comscore Popular Vietnamese dish wins presidential approval | Honolulu Star-Advertiser

Popular Vietnamese dish wins presidential approval


    Anh Hong restaurant’s bun cha Hanoi costs $12.

  • CNN

    President Barack Obama, left, and Anthony Bourdain enjoyed a meal of bun cha in Hanoi, Vietnam, on Bourdain’s CNNshow “Parts Unknown,” which aired Sunday.

Bun cha, a $6 meal for two in Vietnam (including two Hanoi beers), is the dish made famous by CNN host Anthony Bourdain — not to mention President Barack Obama.

It’s what the duo ate during Obama’s visit to Vietnam in May, in a dinner taped for Bourdain’s “Parts Unknown” CNN show that aired Sunday.

“Bun” means noodles and “cha” is sausage or grilled, chopped meat. The dish is often called bun cha Hanoi because it is beloved in the capital city and is said to have been invented there.

You don’t have to travel to Vietnam to get a taste, but the dish is not easy to find in Honolulu, where most Vietnamese restaurants serve southern dishes and few diners venture beyond the familiar pho. The closest southern dish would be bun thit nuong — similar but with different seasonings, including lemongrass.

Joanne Nguyen, matriarch of Anh Hong restaurant in Chinatown, makes bun cha on request, but it’s not on the menu. “It’s not common,” she said. “It’s a northern dish.”

Fatty, grilled pork and pork patties are served in a sauce of fish sauce, vinegar and sugar, alongside pickled papaya, carrots and daikon, cold rice noodles and a plate of fresh vegetables and herbs.

If you’re sharing, you place some noodles and other elements in a small bowl with sauce, mix well and eat. If you’re eating alone, you can dip directly into the sauce.

The combination of fatty pork with the sweet, salty, sour and herb flavors, and the acidity of the pickles makes a delicious bite. Add sliced chilies for heat if you like.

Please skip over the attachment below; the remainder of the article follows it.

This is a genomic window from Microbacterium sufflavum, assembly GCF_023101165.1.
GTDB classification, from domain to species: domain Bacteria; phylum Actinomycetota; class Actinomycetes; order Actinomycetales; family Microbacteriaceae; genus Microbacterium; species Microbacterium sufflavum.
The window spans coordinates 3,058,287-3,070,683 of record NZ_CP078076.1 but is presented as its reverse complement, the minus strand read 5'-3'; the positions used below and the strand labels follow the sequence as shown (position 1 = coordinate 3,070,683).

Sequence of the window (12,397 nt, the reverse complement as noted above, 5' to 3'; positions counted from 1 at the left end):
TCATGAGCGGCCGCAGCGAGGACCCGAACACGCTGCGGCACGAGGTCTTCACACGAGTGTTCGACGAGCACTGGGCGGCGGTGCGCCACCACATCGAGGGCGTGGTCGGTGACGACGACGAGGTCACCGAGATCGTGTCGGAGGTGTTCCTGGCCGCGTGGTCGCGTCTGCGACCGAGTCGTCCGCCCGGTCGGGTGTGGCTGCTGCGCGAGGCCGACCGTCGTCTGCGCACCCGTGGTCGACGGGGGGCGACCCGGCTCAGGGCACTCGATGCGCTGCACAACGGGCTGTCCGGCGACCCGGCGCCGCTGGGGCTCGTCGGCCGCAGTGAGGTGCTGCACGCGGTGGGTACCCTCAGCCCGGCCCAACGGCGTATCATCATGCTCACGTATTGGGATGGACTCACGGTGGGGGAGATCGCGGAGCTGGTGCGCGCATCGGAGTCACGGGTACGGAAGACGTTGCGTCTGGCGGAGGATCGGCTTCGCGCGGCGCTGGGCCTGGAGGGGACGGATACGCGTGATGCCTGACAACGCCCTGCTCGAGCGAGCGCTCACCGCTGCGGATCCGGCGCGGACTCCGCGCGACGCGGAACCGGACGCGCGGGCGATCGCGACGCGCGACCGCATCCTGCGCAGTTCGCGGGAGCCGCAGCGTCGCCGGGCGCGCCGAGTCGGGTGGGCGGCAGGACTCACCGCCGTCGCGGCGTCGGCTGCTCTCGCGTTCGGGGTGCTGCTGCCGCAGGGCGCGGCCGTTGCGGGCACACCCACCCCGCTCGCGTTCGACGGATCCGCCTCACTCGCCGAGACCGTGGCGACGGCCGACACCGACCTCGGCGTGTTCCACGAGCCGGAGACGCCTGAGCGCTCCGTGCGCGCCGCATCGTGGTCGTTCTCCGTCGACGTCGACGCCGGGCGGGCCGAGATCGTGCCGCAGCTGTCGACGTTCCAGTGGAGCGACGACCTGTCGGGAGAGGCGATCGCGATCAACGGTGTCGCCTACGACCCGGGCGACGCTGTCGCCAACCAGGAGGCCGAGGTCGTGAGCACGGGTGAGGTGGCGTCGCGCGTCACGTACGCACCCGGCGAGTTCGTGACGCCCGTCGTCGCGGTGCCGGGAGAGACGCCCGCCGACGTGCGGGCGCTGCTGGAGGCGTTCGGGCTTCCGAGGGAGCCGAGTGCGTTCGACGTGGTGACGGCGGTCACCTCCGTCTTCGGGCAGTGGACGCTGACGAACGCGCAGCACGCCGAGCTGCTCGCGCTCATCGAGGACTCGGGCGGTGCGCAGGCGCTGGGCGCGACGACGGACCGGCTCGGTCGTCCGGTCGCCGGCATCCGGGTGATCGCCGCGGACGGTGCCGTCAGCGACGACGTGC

The varying textures — soft noodles, crunchy pickles and chewy meat — add to the experience.

“This is killer,” Obama said in the “Parts Unknown” episode. “Outstanding. It’s really good.”

Bourdain called bun cha “about as typical and uniquely a Hanoi dish as there is.”

Restaurants like Bun Cha Huong Lien in Hanoi, where Bourdain and Obama ate, specialize in just one item, so they have perfected the dish.

Versions made in Honolulu are different, as the herbs vary and the sausage patties, called nem nuong, are not always available. Also, in Hanoi the meat and sausage would be grilled over charcoal rather than cooked on a stove.

But the basic dish here is still pretty good.

Find it at Anh Hong (174 N. King St.), Pho One (1617 Kapiolani Blvd.) and Pho 97 (1120 Maunakea St.). The Pig and the Lady (83 N. King St.) occasionally offers it as a special.

The sauce, sausage patties and mix of herbs differ at each restaurant.

Try them all.

As Bourdain said before Obama took his first bite: “Dip and stir and get ready for awesomeness.”

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